Stay Woke | Get Out (2017) Review
“The mind is a terrible thing to waste.”
You might not have expected Jordan Peele (of Key and Peele fame) to have made his directorial debut with a trippy, psychological, horror film… but he did. You may also not have expected a horror film with a mid-March release to be any good… but it is. Get Out (2017) stars Daniel Kaluuya as Chris, a black photographer, who is anxious to meet the parents of his white girlfriend, Rose (Allison Williams) and with good reason. While Rose’s parents, Dean (Bradley Whitford) and Missy (Catherine Keener) are harmless enough, there is something suspicious about the groundskeepers, and Chris suspects it has something to do with the recent disappearances of black people in the area.
This film is entirely driven by racial tensions and anxieties. Not just surrounding blatant aggression from bigots, but unintentional (perhaps even ‘well-meaning’) racism. Near the start of the film, Chris is targeted by police, while Allison is driving him to her parents’ house. This is then contrasted with how Dean goes out of his way to seem not racist, even mentioning how he wished he could vote for Obama a third time. Things only continue to get more sinister from there as the mysteries of the family unfold. Despite being accused of ‘gas lighting’ the issue of race in America, Jordan Peele actually presents racism in a very compassionate and nuanced way. He encapsulates the anxiety that African Americans feel, even from something as minor as meeting your white girlfriend’s parents. There are laughs too, as you would expect from Jordan Peele. Chris’ friend, Rod, who works for the TSA provides some of the more bombastic jokes, alongside the uncomfortable chuckles prompted by the way the film depicts casual racism.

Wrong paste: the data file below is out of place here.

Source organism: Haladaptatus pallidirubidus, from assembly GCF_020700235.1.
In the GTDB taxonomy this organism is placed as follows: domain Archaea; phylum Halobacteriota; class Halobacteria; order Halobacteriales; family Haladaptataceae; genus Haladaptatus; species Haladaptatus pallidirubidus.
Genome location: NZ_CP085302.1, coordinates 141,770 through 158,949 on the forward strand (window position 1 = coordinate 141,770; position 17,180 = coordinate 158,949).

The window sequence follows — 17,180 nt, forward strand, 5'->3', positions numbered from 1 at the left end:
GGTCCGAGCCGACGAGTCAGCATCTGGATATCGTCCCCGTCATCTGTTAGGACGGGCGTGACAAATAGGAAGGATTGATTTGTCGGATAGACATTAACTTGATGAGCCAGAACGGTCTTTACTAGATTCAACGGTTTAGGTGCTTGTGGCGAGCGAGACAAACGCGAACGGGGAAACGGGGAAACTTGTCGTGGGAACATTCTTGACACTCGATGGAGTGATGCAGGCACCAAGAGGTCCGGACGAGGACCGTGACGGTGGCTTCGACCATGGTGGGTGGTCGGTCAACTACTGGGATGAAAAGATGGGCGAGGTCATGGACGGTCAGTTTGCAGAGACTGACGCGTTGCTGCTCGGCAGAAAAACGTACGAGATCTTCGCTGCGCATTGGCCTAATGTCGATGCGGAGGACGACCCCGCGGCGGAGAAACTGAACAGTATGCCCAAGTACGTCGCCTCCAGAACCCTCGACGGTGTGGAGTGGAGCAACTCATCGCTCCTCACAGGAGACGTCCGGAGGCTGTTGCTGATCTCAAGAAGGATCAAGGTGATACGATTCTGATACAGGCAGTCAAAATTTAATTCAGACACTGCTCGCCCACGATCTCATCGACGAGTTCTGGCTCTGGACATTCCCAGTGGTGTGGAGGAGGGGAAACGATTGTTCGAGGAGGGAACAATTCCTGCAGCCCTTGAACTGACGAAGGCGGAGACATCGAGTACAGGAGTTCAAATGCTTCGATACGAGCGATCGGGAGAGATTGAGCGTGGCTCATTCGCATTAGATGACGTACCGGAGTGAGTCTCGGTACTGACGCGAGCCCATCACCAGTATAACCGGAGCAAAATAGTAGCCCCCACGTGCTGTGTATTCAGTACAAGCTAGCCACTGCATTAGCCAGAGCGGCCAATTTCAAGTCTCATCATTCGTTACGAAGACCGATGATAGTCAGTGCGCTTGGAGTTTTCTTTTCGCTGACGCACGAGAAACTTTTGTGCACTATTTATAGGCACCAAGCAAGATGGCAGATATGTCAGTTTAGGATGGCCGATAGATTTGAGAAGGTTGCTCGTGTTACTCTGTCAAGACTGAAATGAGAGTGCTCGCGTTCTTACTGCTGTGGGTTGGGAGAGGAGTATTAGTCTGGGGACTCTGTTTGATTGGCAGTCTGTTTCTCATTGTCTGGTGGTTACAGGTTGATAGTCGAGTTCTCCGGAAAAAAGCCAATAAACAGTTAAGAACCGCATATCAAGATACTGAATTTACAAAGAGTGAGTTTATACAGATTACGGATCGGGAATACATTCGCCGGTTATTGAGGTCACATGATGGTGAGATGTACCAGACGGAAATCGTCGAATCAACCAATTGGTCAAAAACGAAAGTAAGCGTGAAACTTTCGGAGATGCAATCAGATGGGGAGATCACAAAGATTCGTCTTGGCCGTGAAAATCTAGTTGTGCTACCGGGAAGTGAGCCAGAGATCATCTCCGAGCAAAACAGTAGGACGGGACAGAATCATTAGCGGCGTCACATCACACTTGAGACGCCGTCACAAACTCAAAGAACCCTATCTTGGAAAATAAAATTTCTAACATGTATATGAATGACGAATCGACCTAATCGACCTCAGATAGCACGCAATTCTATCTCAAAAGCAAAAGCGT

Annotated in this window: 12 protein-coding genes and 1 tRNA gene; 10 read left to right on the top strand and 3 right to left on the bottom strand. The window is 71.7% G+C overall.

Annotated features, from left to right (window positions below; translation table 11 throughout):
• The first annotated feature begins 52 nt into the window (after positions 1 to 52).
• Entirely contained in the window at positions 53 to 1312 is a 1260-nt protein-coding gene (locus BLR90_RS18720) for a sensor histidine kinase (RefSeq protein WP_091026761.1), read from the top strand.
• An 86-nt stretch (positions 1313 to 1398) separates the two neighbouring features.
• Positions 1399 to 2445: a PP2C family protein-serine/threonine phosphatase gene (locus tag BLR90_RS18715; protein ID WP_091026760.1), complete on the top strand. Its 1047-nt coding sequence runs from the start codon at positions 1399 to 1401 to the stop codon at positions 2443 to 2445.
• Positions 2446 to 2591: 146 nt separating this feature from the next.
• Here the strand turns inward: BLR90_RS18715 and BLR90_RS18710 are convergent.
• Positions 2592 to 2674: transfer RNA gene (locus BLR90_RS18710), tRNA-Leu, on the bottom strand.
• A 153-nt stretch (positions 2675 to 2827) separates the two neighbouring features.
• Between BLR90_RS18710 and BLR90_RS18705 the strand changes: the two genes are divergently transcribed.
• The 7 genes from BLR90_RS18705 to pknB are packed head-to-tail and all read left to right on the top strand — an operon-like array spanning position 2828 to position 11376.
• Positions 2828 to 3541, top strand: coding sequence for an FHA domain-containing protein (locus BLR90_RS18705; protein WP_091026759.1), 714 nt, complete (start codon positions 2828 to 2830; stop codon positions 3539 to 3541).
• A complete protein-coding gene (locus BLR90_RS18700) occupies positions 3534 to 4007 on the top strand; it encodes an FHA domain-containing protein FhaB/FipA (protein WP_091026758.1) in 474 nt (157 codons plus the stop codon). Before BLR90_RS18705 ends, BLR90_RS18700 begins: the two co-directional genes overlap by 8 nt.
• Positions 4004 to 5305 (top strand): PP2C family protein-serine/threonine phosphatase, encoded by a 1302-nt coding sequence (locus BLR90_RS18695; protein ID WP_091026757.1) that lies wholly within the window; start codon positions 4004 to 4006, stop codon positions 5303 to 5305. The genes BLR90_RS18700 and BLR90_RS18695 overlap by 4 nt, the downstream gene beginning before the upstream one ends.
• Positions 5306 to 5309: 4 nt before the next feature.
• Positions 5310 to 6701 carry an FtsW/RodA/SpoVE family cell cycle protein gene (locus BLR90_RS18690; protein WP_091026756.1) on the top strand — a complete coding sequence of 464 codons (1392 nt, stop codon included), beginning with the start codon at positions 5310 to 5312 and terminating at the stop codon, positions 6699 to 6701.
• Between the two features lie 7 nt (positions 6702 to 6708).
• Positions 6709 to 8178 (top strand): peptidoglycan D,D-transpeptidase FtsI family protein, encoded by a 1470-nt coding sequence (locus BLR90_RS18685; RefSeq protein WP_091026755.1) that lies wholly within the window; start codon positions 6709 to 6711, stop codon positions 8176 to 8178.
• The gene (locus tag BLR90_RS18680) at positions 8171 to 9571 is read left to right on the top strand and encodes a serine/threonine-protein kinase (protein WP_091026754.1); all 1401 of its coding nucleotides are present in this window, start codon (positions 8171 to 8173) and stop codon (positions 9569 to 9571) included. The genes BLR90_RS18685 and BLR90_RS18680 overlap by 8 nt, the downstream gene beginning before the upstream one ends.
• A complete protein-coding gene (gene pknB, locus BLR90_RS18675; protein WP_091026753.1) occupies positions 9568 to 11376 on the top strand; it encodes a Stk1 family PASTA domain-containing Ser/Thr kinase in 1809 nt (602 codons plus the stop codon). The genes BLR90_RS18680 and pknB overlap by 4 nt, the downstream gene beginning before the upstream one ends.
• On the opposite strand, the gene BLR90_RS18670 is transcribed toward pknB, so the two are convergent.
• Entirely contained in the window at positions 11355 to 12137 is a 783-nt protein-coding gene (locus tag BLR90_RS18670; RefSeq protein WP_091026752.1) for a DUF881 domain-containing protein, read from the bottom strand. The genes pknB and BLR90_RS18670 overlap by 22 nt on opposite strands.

Most of the film is competently shot, but there are some stand-out moments which hint at Peele’s directorial capability as more than just competent. Scenes in “the sunken place” are trippy and terrifying. It makes me wish there were more moments in the film, which trace that aesthetic, but perhaps that is best saved for a future film. The narrative structure is much more sophisticated than the average horror, with unexpected twists, despite the pacing being relatively similar. It makes for an entertaining flick for wider audiences but with a deeper subtext which genre horror films often lack. The inclusion of Childish Gambino’s ‘Redbone’ in the soundtrack was perfect, as the 80s jazz sound lulls the viewer into a false sense of security, despite the repeated chanting of, “Stay woke!” , as Chris enters an environment where he must keep his wits about him.
Something that always bugs me in a typical genre horror is how characters will always make dumb decisions, which lead to their deaths. Chris may not be a brain surgeon, but being a photographer, he is observant. Daniel Kaluuya not only portrays this scepticism well, but also lights up the screen with his overt charm, and seems to carry the tragedy of his character in his eyes, portraying a well-rounded believable character. The rest of the cast, in particular Bradley Whitford, did a great job of teetering between charming and sinister, which greatly added to the ambiguity of the plot. I did think Caleb Landry Jones went a bit too far with his portrayal of the emotionally abrasive brother, but it was distractingly bad, and provided some variation in characters.
Get Out is already one of my favourite films of the year. Much like The Babadook, It Follows and The Witch, this was a surprisingly good horror film this early in the year, following some of the lower quality horrors which come out in January. Having enjoyed Key and Peele, and Keanu, I look forward to seeing how Jordan Peele can continue to surprise me.